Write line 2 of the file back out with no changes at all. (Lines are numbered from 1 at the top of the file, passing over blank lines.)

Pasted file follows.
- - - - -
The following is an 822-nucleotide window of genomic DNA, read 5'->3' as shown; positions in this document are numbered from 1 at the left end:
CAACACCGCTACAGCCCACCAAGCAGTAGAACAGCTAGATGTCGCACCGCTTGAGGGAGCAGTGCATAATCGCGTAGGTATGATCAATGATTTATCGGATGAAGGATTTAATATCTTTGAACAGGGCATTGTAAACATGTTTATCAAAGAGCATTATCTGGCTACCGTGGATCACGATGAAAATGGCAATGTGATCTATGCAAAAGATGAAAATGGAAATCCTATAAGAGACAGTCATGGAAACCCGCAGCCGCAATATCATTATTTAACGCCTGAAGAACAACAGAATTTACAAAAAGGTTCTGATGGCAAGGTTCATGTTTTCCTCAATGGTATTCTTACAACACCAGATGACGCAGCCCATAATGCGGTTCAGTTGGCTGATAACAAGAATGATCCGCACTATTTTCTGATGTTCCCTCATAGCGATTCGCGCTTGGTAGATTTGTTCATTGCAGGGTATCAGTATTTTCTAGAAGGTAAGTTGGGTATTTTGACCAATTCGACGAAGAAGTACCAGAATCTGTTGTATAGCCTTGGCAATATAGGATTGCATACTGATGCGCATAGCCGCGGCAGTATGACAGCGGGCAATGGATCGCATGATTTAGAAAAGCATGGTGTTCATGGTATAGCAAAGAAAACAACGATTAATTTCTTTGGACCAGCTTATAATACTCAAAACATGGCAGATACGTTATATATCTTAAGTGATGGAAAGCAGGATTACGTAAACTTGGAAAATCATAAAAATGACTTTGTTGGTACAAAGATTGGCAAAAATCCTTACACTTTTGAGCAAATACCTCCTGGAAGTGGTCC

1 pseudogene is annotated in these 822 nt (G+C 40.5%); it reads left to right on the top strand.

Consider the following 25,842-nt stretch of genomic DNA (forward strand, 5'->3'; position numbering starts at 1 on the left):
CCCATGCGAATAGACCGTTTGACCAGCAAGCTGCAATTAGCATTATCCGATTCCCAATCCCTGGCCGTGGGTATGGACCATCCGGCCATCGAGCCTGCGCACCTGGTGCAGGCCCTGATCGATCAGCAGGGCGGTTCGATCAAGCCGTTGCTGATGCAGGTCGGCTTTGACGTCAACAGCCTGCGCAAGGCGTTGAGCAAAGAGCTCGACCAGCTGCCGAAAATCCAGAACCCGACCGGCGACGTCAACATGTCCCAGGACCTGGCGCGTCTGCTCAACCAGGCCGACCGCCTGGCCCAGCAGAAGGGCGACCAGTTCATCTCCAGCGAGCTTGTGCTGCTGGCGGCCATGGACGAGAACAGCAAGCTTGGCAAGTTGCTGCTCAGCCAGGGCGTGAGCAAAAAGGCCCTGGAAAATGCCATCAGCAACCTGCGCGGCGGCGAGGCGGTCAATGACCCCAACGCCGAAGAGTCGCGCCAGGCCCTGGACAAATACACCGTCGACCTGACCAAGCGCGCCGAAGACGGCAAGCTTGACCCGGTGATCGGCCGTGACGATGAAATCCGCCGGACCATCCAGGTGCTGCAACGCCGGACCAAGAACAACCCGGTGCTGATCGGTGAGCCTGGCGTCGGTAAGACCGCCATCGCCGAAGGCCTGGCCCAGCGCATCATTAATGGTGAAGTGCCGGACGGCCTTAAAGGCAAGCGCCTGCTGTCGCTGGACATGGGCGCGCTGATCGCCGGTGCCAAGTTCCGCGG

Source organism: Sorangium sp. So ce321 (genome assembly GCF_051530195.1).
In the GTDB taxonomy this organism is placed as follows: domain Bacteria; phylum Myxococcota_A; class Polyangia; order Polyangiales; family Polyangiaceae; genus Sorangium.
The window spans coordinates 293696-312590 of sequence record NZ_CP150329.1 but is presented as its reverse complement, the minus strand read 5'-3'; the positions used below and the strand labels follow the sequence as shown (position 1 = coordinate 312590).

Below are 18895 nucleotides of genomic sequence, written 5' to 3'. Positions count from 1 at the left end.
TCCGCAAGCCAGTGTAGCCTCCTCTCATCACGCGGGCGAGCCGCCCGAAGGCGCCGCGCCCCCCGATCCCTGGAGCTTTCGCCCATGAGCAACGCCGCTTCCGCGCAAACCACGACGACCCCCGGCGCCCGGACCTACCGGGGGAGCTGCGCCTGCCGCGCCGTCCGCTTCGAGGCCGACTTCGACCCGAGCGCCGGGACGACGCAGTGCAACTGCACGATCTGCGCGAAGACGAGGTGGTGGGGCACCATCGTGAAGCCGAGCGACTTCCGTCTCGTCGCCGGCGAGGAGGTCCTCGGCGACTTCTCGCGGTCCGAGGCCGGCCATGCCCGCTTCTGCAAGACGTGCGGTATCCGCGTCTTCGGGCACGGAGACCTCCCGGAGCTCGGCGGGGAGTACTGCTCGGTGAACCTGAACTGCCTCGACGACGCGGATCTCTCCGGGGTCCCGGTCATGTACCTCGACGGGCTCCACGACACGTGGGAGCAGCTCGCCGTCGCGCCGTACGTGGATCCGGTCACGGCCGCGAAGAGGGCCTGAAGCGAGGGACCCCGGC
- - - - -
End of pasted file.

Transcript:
CAACACCGCTACAGCCCACCAAGCAGTAGAACAGCTAGATGTCGCACCGCTTGAGGGAGCAGTGCATAATCGCGTAGGTATGATCAATGATTTATCGGATGAAGGATTTAATATCTTTGAACAGGGCATTGTAAACATGTTTATCAAAGAGCATTATCTGGCTACCGTGGATCACGATGAAAATGGCAATGTGATCTATGCAAAAGATGAAAATGGAAATCCTATAAGAGACAGTCATGGAAACCCGCAGCCGCAATATCATTATTTAACGCCTGAAGAACAACAGAATTTACAAAAAGGTTCTGATGGCAAGGTTCATGTTTTCCTCAATGGTATTCTTACAACACCAGATGACGCAGCCCATAATGCGGTTCAGTTGGCTGATAACAAGAATGATCCGCACTATTTTCTGATGTTCCCTCATAGCGATTCGCGCTTGGTAGATTTGTTCATTGCAGGGTATCAGTATTTTCTAGAAGGTAAGTTGGGTATTTTGACCAATTCGACGAAGAAGTACCAGAATCTGTTGTATAGCCTTGGCAATATAGGATTGCATACTGATGCGCATAGCCGCGGCAGTATGACAGCGGGCAATGGATCGCATGATTTAGAAAAGCATGGTGTTCATGGTATAGCAAAGAAAACAACGATTAATTTCTTTGGACCAGCTTATAATACTCAAAACATGGCAGATACGTTATATATCTTAAGTGATGGAAAGCAGGATTACGTAAACTTGGAAAATCATAAAAATGACTTTGTTGGTACAAAGATTGGCAAAAATCCTTACACTTTTGAGCAAATACCTCCTGGAAGTGGTCC